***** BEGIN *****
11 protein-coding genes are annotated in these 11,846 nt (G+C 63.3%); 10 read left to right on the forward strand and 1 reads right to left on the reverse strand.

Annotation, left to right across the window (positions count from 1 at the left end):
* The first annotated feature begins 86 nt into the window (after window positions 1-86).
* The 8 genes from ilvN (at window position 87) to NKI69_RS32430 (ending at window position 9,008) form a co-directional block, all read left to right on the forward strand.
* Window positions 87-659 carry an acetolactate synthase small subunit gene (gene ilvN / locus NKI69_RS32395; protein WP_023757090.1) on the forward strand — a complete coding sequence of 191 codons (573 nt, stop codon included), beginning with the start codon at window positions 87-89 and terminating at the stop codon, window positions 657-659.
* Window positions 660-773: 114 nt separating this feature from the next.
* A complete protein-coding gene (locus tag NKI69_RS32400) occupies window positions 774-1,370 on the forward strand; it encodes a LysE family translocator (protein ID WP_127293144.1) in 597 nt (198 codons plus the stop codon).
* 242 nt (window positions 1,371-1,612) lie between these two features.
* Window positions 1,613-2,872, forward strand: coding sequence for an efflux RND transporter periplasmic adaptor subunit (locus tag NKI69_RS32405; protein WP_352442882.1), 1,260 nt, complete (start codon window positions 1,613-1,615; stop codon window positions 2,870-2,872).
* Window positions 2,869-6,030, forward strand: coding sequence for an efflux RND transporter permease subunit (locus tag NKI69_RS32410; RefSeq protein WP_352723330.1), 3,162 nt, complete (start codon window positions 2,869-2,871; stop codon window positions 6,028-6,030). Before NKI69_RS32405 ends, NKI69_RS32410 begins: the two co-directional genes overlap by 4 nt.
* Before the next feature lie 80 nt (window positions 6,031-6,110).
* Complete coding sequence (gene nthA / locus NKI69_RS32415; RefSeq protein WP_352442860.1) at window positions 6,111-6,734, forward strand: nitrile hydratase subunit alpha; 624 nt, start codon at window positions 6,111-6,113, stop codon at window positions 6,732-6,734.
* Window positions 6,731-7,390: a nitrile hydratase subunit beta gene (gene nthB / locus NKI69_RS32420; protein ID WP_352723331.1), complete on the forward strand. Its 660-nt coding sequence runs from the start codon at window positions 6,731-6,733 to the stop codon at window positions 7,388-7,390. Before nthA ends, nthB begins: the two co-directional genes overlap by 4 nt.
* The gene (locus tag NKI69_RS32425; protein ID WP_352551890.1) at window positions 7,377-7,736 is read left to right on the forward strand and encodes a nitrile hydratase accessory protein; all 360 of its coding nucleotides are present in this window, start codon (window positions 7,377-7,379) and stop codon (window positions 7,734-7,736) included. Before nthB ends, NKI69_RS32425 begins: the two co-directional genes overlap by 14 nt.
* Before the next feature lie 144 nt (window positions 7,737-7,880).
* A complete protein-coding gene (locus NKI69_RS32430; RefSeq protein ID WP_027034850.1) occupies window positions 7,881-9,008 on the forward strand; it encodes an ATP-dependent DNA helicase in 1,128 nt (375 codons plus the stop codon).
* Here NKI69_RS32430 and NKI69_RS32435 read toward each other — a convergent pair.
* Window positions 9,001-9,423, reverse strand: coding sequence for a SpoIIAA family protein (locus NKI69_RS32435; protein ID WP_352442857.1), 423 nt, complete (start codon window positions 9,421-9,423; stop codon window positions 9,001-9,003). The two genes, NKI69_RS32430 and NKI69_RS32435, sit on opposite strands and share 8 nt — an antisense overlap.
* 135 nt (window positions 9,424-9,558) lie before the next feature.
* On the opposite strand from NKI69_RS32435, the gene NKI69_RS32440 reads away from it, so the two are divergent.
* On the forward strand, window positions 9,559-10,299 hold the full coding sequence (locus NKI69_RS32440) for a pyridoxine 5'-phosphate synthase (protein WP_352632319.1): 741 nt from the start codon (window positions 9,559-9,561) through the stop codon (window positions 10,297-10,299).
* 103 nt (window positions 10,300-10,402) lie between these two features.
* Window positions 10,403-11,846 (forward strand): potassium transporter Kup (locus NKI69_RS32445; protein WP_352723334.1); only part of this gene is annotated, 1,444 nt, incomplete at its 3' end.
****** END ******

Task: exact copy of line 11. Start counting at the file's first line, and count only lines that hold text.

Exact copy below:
* Before the next feature lie 80 nt (window positions 6,031-6,110).